Bar Memorials: 2002
The following is a copy of the court transcript of the 2003 Bar Memorials remembering those members of the Bar Association of Lehigh County who passed away during the year 2002.
COURT OF COMMON PLEAS OF LEHIGH COUNTY BAR MEMORIALS
William A. Steckel
Bernard B. Naef
James G. Kellar
HONORABLE WILLIAM H. PLATT, P.J.
HONORABLE CAROL K. McGINLEY, J.
HONORABLE THOMAS A. WALLITSCH, J.
HONORABLE EDWARD D. REIBMAN, J.
HONORABLE WILLIAM E. FORD, J.
HONORABLE LAWRENCE J. BRENNER, J.
HONORABLE ALAN M. BLACK, J.
HONORABLE ROBERT L. STEINBERG, J.
February 3, 2003
9:00 o’clock a.m.
Courtroom No. 2
Lehigh County Courthouse
Allentown, PA 18101
MR. RABER: All rise, please . The Judges of the Court of Common Pleas of Lehigh County, Pennsylvania. THE COURT: You may open court.
MR. RABER: Oyez, oyez, oyez. All manner of persons having anything to do before the Honorable, the Judges of the Court of Common Pleas of Lehigh County and which is here holden this day, let them come forward and they shall be heard. God save the Commonwealth and this Honorable Court. Please be seated.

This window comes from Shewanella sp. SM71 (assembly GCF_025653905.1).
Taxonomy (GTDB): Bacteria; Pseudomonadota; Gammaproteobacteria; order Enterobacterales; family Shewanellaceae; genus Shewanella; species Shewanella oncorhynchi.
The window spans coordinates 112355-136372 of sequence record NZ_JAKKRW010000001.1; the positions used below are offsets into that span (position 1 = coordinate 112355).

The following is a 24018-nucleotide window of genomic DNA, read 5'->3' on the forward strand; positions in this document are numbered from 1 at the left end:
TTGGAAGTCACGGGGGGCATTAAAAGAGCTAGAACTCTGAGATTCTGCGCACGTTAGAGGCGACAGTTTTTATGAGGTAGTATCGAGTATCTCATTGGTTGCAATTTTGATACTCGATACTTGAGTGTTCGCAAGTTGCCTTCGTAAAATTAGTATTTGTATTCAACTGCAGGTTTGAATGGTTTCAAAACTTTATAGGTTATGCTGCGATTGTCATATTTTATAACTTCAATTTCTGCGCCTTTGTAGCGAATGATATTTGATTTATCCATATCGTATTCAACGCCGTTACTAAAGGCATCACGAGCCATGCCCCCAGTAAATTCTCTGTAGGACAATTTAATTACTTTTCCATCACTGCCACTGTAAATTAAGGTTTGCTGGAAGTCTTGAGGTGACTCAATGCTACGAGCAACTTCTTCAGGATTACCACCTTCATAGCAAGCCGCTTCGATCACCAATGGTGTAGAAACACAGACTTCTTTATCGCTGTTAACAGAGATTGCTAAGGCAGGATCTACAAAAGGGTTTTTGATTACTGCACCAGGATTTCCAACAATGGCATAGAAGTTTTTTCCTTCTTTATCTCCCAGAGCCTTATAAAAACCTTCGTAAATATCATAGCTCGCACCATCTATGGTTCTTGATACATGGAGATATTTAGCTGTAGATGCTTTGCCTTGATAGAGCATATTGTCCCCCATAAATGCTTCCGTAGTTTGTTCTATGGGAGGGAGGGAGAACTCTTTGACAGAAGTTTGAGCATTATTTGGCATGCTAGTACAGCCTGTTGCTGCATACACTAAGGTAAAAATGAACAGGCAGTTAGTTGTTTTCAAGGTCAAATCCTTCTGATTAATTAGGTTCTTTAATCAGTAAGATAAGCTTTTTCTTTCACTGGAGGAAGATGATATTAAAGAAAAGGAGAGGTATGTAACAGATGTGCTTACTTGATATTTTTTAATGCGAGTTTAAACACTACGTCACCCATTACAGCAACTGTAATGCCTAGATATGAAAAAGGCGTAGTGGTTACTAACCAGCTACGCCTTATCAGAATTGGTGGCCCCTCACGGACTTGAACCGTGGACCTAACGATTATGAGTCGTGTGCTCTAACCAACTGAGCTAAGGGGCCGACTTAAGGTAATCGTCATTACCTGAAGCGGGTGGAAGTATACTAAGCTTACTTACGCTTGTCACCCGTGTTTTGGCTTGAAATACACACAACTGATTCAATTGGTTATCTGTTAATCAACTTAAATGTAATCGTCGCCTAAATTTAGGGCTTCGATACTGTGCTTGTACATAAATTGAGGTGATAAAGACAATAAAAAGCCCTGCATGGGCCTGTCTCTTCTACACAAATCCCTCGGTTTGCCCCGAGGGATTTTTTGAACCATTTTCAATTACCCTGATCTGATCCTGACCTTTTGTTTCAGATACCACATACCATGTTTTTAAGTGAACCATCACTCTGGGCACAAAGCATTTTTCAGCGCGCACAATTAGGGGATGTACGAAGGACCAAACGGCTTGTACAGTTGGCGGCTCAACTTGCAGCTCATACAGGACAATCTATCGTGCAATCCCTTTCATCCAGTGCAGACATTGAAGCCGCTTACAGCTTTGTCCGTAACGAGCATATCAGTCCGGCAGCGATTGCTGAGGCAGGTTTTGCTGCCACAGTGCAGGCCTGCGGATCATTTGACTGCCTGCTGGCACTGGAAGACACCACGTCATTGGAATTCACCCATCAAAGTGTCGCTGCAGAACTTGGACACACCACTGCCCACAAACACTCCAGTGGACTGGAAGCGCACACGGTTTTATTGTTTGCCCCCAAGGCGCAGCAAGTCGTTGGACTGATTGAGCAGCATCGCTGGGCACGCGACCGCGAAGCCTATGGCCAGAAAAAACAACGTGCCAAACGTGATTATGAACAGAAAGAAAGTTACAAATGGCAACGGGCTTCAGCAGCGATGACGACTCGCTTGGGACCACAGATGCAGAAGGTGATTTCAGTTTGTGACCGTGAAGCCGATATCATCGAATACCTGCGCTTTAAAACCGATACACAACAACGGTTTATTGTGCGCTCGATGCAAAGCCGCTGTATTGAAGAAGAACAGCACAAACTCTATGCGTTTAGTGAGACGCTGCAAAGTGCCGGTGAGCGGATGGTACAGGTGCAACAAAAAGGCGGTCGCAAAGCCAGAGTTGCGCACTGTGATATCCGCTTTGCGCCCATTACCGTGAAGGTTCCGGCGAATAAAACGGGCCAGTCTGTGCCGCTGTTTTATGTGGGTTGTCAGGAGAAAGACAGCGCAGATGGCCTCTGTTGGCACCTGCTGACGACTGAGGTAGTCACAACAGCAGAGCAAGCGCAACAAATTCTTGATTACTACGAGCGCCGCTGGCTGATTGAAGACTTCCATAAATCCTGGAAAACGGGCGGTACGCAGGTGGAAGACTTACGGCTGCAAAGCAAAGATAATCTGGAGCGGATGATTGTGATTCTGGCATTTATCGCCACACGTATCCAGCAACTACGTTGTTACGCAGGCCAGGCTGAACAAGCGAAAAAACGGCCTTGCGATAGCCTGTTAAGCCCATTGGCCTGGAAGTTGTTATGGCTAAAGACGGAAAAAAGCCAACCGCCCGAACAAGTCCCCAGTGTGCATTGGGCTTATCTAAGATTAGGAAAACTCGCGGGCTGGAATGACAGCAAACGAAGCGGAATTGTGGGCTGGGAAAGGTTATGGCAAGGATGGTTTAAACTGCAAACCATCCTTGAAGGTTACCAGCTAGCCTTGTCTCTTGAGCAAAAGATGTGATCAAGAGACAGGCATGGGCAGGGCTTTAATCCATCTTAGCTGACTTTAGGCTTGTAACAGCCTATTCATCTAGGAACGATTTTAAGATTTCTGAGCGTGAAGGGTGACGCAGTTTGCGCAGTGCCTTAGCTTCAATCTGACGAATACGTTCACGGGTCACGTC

THE COURT: Good morning. On behalf of my colleagues on the Court of Common Pleas, I personally welcome you to the Annual Lehigh County Bar Association Memorials, a special session of court convened to honor the memories of the members of the Bar Association who passed away during the previous year. The Court recognizes Vanessa Nenni, Esquire, President of the Bar Association.